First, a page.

Oklahoma Correctional Officers Concerned About Prison Overcrowding
A group that represents Oklahoma correctional officers says state prisons could end up dangerously understaffed if proposed cost-saving measures take effect.
In a letter to Department of Corrections Director Robert Patton, the Oklahoma Corrections Professionals says it has "grave concerns" about plans to eliminate 12-hour shifts by reducing the number of officers required on security posts.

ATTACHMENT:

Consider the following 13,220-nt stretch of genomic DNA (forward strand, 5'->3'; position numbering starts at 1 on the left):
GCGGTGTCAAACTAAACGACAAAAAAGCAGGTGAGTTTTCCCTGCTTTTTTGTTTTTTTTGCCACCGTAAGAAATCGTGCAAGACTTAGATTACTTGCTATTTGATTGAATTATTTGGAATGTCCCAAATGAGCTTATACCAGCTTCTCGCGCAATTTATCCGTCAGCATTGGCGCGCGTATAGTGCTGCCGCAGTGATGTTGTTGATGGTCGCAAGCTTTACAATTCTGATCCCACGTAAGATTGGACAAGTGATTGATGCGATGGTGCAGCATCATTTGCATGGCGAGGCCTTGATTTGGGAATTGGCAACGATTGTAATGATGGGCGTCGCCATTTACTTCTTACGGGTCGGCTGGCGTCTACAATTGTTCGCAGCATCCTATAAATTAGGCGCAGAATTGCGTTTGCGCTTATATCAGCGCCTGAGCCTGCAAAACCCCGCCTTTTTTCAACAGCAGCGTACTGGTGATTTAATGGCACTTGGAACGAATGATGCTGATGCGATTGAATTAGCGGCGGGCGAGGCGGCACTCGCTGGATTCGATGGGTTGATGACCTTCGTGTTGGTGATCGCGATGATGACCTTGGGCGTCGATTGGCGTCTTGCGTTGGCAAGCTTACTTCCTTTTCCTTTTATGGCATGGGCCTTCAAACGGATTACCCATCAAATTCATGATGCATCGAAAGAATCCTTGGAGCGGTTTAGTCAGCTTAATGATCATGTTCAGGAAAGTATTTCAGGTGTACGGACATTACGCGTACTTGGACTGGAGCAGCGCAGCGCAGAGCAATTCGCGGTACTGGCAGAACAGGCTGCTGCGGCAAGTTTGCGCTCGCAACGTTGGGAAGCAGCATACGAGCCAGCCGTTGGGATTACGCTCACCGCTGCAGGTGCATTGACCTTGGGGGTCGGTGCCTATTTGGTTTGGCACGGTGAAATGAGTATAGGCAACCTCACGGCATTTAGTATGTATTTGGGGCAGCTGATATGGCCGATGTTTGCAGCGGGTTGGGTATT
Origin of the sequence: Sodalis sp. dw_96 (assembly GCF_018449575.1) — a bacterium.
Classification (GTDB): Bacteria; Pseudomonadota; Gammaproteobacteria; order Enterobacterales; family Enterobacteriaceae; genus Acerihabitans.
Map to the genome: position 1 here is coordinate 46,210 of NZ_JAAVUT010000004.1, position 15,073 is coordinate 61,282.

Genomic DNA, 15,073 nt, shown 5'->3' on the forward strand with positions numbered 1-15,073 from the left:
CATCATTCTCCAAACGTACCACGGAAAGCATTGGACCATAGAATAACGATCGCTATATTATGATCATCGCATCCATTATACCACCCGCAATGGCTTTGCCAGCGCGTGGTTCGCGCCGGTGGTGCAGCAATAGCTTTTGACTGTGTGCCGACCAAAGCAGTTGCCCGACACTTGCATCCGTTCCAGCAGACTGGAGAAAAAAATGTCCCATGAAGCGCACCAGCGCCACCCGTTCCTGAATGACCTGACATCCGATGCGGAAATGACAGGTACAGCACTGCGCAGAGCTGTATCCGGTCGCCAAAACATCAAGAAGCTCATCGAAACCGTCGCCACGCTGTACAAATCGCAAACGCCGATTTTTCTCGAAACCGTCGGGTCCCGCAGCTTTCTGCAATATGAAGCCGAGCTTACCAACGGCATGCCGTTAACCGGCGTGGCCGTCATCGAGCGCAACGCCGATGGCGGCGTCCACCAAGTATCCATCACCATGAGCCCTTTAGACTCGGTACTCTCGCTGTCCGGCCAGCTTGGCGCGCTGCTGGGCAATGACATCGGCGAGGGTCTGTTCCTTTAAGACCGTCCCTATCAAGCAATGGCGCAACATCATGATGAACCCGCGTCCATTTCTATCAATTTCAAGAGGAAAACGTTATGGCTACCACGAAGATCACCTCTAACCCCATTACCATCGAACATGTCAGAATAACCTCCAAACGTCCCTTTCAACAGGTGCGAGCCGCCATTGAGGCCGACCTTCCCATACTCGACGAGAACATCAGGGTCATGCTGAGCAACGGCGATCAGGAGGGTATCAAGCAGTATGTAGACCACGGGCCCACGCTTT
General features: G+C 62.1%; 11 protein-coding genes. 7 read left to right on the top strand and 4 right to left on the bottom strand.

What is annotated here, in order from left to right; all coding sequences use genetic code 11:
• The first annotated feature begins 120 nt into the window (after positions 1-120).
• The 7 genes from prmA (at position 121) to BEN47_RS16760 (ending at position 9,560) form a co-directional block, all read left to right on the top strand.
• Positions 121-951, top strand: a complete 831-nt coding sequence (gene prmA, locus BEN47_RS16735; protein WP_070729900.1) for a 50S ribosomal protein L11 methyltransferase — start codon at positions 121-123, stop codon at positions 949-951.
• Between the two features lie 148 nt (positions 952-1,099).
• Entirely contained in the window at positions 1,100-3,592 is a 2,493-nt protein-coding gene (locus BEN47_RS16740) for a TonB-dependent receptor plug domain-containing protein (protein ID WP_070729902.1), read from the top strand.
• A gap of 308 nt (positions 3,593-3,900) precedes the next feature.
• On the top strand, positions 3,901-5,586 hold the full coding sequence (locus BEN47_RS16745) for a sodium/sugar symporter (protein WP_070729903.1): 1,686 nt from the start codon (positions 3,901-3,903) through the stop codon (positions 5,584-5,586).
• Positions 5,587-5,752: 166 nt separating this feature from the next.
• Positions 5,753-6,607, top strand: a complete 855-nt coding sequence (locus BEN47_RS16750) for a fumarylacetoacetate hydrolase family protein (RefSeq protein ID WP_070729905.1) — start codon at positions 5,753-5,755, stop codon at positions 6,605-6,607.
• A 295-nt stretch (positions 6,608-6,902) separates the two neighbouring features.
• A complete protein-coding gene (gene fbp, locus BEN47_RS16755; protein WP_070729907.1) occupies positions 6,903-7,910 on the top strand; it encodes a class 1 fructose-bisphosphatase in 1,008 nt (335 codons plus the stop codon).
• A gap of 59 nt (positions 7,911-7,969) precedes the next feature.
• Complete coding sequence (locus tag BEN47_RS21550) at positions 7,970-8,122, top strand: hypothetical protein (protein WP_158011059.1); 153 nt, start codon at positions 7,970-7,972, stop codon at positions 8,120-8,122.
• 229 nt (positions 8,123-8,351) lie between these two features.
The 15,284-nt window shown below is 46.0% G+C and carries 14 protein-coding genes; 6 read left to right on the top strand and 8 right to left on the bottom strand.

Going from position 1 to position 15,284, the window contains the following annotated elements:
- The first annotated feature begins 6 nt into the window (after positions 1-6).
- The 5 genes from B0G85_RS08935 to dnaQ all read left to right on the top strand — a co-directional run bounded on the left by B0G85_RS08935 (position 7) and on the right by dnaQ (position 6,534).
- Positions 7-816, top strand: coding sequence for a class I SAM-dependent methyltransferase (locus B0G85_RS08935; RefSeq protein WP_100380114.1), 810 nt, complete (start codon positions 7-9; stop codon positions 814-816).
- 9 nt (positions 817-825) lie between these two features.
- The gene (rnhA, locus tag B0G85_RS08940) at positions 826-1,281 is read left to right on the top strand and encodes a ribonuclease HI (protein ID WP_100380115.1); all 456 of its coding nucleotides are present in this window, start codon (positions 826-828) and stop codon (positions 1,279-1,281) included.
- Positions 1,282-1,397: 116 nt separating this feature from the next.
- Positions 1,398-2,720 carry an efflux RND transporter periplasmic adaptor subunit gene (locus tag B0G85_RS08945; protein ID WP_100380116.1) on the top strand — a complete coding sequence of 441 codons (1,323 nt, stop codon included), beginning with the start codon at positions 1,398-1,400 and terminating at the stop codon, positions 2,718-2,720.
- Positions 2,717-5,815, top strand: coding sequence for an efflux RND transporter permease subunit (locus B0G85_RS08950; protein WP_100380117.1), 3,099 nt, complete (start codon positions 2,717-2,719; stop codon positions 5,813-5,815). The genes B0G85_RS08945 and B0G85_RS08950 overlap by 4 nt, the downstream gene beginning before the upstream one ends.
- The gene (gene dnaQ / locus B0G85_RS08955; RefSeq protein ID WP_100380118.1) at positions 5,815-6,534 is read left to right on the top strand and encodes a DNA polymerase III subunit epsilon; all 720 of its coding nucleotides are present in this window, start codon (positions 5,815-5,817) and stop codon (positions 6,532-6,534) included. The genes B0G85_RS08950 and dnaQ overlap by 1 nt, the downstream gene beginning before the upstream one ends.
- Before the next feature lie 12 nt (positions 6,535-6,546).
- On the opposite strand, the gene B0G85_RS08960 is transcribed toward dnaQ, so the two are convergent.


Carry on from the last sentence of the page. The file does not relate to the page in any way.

Oklahoma has struggled to keep its prisons staffed while its inmate population rises. The Tulsa World reports that a 2013 survey showed the state's ratio of correctional officers to offenders was the worst among at least 49 states.
In recent years, DOC turned to 12-hour instead of eight-hour shifts to keep posts filled at several of the state's prisons.
Sean Wallace, the director of OCP, says state correctional officers are worried about safety.